New Delhi: Byomkesh Bakshi, the well-known Satyanweshi, will shortly be seen on the big screen in two new movies. It was about time Bakshi, who featured in the popular TV series of the 90s, was made into movies, and we hope a series is in the offing. Meanwhile, another iconic detective is yet to get the limelight he deserves: Inspector Ghote, whose stories are just as remarkable as their author.
H R F Keating, the British author who created Inspector Ganesh Ghote of Bombay Police in the 1960s, had never visited India till then. From 'The Perfect Murder' (1964) to 'Bats Fly Up for Inspector Ghote' (1974), Keating wrote nine novels featuring his detective before the author visited India for the first time. Keating was to write 16 more novels, including a short story collection, till 2009.
But Keating's stories do not lack much just because he hadn't seen India at first hand. Ganesh Ghote is a mild-mannered detective, but very dogged while on a case. Even more than the corrupt ministers, businessmen, local gangsters and other bad guys that populate Ghote's world, he has to deal with the biggest villain of them all, India's bureaucracy. Ghote is frequently saddled with cases, matters and paperwork that sidetrack him from his main job. On other occasions he has to spend more time massaging official egos and ruffled feathers than chasing bad guys.
Through him, his wife Protima and son Ved, the reader sees slices of Indian life captured as few other novelists, Indian or not, have ever managed. The complexities of urban life in Bombay and Calcutta are presented in all their colour and peril.
Keating also has an inimitable eye for two essential - but rare - elements in Indian English fiction. The first is his ear for diction, for accents and constructions, for the peculiar nuances of Indian spoken English. Here's a seth, confident in his wealth and contempt for his underlings, expansive in his words, flowing in his sentences. There's a lower-ranked police constable, patient and tolerant but neither naïve nor completely cynical in the crowded Mumbai streets.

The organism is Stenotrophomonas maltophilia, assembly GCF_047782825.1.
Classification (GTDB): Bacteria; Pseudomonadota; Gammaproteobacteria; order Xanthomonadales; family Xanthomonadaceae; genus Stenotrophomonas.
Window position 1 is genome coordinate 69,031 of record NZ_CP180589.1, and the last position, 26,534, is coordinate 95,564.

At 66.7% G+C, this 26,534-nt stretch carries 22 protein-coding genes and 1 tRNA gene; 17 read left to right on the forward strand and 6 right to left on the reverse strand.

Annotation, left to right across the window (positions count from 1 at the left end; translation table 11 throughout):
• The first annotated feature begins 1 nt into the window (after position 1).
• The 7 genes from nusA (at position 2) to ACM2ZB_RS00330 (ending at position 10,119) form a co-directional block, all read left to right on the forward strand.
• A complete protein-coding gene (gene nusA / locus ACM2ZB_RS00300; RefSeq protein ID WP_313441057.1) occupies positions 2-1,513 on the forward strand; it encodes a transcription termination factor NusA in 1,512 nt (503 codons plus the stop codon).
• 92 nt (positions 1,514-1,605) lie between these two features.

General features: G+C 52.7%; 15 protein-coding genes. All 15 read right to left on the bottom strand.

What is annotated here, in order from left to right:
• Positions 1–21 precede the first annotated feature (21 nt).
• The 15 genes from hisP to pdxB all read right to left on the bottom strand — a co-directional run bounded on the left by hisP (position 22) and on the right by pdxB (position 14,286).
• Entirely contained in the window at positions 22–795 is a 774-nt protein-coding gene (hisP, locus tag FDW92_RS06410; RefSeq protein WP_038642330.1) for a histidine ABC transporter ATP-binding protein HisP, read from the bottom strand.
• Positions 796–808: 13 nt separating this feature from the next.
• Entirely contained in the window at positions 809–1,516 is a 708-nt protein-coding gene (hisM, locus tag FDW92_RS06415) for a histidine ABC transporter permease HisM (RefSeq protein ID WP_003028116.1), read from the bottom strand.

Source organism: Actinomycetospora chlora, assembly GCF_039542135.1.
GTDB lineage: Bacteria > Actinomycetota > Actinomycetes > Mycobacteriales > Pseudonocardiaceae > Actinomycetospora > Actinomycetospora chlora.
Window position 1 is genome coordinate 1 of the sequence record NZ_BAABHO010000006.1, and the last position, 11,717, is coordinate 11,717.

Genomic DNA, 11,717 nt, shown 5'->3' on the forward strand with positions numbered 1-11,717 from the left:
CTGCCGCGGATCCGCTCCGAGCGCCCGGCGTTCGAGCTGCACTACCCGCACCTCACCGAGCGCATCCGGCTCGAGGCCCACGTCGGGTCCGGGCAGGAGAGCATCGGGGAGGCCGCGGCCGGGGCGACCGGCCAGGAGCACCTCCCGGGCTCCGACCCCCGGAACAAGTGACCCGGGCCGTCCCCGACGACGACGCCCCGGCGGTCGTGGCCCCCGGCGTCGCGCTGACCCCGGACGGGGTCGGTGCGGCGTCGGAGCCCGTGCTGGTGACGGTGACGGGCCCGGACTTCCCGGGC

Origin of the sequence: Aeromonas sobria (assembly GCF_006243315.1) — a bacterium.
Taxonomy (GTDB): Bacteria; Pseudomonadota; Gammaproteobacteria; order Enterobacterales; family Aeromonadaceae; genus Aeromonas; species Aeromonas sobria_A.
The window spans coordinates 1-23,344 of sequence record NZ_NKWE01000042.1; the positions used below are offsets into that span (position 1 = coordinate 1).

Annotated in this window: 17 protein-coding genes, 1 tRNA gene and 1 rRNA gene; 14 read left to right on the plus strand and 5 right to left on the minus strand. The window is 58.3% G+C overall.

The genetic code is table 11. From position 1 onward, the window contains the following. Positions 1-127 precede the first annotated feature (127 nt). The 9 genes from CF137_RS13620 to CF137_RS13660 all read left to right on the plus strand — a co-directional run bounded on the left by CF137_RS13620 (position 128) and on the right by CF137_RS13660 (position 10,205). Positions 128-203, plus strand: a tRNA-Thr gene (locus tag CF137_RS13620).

Here's an upper class Indian woman of the 60s and 70s, trying to straddle the gulf between westernized urban life and what passes for Indian values in a rich man's home. There's a poor lower caste woman with barely any possessions, lost in every sense of the word. Keating's prose makes them as audible as a playwright would have.
Keating's second stroke of genius is his apparently broad knowledge of popular entertainment tropes in India, both in Indian movies and traditional theatre forms. Spoiler alert: Ghote meets an old lower caste woman on a train while going to a village to investigate a local political boss in a murder case. It is only towards the end that the old woman pops back into the story and declares the upper caste politician is not actually upper caste, but (cue music), her missing son from decades earlier. Keating's characters are so solidly crafted that they seem to be created less for a western audience and more for us, because only someone very familiar with India would identify with these men and women.
Inspector Ghote has acquired a legion of diehard fans over time. Prominent among them is Alexander McCall Smith, creator of such noted series as The No. 1 Ladies' Detective Agency (set in Botswana and simply delightful); 44 Scotland Street and The Sunday Philosophy Club. Smith is such a Ghoteist that he's written the introduction to a recent reprint of the entire adventures of the good inspector.
In his Feluda mystery, Kailashey Kelenkari (1974) set in Maharashtra, Satyajit Ray brings in a Sub-Inspector Ghote to the plot. Ray being well acquainted with popular literature of the period, it is likely that this was a homage to the original Ghote, who had been around for a decade by then.
While Ganesh Ghote is one of those characters built to be immortal, his world reflects changes in Indian society. Early stories from the 60s and 70s show corrupt seths, class rivalries, old-time gangsters and so on. As the years pass, the villains become less gentlemanly and more menacing, everyday life becomes more bitter and acrimonious (the corrupt politicians stay the same, though). Through all these changes, Ghote soldiers doggedly on, finding his murderers, thieves and smugglers, and bringing a lot of charm and whimsy into what is, after all, a very grim genre.
Merchant-Ivory did make a movie based on the first Ghote novel, The Perfect Murder, with Naseeruddin Shah as the detective, in 1988. So now that Mumbai filmmakers are rediscovering Indian detective legends, perhaps Inspector Ghote can return to the streets of Mumbai once more. And if someone comes up with a Justice League-like idea of Byomkesh Bakshi, Feluda and Inspector Ghote battling crime tougher, what a movie it would be.